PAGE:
Tattoo on a particular part of the body also carries special significance. A tattoo that is placed on the chest is often a symbol of love and affection, since the image is drawn close to the person's heart. Small tattoos can be inscribed on the middle finger, since this finger was previously believed to have a blood vessel that was directly connected to the heart.
In recent years, forearm tattoos were a growing trend with men, but several women have decided to get body art on this part of the body as well. The forearm is said to represent toughness or strength, and many people get a forearm tattoo to bring attention to their well-toned muscles. The tattoo also serves as motivation to keep this part of the body looking its best. A tattoo on the neck usually means that someone is risky or daring and tends to make bold choices. A back tattoo could give the impression that a person is mysterious or somewhat shy.
There are religions prohibitions and permissions having tattoo on body apart from different views of keeping the tattoo on body. In Jews, having a tattoo does not prohibit participation, and one may be buried in a Jewish cemetery and participate fully in all rituals.
In Muslims, the act of tattooing is seen as a form of mutilation. Besides, ablutions that are carried out before prayers remain incomplete as water fails to reach the skin of the tattooed part. Though there are sayings of Prophet Muhammad (PBUH) which say a clear NO to tattoos, but many Muslims get their tattoos done.
In Christians, there is no prohibition against tattooing within the Catholic Church, provided that the tattoo is not an image directly opposed to Catholic teaching or religious sentiment, and that an inordinate amount of money is not spent on the process. At the Catholic council of Calcuth in Northumberland in 786, a Christian bearing a tattoo "for the sake of God" (i.e. a religious tattoo in the form of a cross, a monogram of Christ, or a saint's image) was commended as praiseworthy.
Film actors have been seen tattooing Sikh religious symbols on their body to grab media attention which ‘hurts’ religious feelings of the community and that is why they want FIR registered against such people.
The Sikh clergy took this decision during a meeting at the Akal Takht (highest temporal seat of the Sikhs) following complaints of tattooing of verses from the Gurbani and the Siri Sahib (sacred sword) on the forearm of Hindi and Punjabi film actor Neeru Bajwa. Earlier, Bollywood actor Mandira Bedi also drew the ire of Sikhs for tattooing Ek Onkar on her back in 2007 and on her nape in 2010.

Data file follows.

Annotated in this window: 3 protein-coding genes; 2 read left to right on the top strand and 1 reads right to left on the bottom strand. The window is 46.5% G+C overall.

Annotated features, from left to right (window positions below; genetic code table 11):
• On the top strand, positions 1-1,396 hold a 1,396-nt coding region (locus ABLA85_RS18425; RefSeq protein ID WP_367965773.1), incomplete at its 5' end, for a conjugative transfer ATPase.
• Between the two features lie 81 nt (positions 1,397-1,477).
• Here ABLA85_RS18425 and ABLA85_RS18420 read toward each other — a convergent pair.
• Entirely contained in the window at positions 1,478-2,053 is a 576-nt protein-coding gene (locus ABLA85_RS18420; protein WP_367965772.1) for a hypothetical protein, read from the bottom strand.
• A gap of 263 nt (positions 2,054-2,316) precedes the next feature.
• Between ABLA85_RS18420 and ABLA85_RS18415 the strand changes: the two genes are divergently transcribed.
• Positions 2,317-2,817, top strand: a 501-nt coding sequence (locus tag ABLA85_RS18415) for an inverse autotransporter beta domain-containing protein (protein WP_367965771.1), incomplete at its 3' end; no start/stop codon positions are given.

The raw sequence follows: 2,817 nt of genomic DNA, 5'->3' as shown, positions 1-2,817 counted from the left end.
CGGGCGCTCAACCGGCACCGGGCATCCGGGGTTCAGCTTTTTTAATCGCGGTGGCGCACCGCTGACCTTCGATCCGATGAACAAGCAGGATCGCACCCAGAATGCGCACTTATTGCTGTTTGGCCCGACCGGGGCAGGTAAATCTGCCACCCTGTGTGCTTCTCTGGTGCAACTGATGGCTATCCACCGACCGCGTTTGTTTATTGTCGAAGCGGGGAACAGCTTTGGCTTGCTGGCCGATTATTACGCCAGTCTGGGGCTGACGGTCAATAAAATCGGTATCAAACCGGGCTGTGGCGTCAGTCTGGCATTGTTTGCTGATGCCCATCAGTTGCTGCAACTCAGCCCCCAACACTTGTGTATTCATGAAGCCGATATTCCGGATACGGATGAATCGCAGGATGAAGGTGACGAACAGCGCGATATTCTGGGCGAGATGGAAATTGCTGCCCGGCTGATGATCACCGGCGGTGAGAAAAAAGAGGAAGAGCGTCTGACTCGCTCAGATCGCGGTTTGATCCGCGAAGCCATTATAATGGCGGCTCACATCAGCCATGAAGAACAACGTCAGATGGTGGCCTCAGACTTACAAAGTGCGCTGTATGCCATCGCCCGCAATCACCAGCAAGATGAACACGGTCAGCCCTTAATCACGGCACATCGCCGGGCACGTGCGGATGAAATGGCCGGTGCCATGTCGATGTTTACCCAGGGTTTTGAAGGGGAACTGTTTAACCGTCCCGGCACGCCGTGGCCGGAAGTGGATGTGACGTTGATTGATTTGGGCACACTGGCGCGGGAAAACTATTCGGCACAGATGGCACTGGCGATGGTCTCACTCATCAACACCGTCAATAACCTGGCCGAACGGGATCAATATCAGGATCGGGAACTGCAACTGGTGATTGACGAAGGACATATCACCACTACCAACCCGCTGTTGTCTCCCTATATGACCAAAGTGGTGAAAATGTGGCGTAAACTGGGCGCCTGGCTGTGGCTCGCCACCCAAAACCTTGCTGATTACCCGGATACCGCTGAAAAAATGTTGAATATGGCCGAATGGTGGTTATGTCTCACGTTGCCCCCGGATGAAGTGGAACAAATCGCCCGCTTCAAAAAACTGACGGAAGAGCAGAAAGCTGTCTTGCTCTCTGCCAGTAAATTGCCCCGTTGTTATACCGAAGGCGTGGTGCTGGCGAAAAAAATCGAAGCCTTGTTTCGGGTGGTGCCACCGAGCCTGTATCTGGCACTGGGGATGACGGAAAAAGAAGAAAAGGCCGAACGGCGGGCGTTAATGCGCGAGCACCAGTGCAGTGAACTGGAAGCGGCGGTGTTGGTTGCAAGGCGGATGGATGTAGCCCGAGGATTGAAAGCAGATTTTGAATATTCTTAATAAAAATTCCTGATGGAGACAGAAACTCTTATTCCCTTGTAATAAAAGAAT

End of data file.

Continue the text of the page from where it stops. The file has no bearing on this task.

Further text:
However, the clergy has also directed the Shiromani Gurdwara Parbandhak Committee to approach the government for making amendments in Section 295 (deliberately hurting the religious feelings of any community by words, either spoken or written, or by signs or by visible representation) of IPC to prevent taking of the Guru Granth Sahib to tombs or mausoleums. The high priests have also sought suggestions from Sikh intellectuals to maintain the honour of the Guru Granth Sahib.
On one hand, a comment posted by H. Singh from Delhi on an article regarding the issue, says: “It is very unfortunate that somebody is using the Gurbani verses for the cheap publicity. Gurbani is above everybody directly come from Aakalpurkh (God). Nobody has the right to put it on their bodies. People must have seen that how the Gurbani Granth sahib is kept in gurudwaras in a holy manner and nobody has the right to put it on their dirty bodies.”
Another comment by BitterT5 from the US on the same issue reads: “Sikhs are degrading themselves by taking up small matters in different countries. If Sikhism is true faith Sikhs have nothing to worry.”
I personally feel that there is no harm in tattooing. It is a personal liking and feeling. Having tattoo on body is an expression of love towards the religion or the person tattooed. It will spread the message of religion as well. However, if keeping tattoo is hurting the sentiments of any religion, then it must be banned.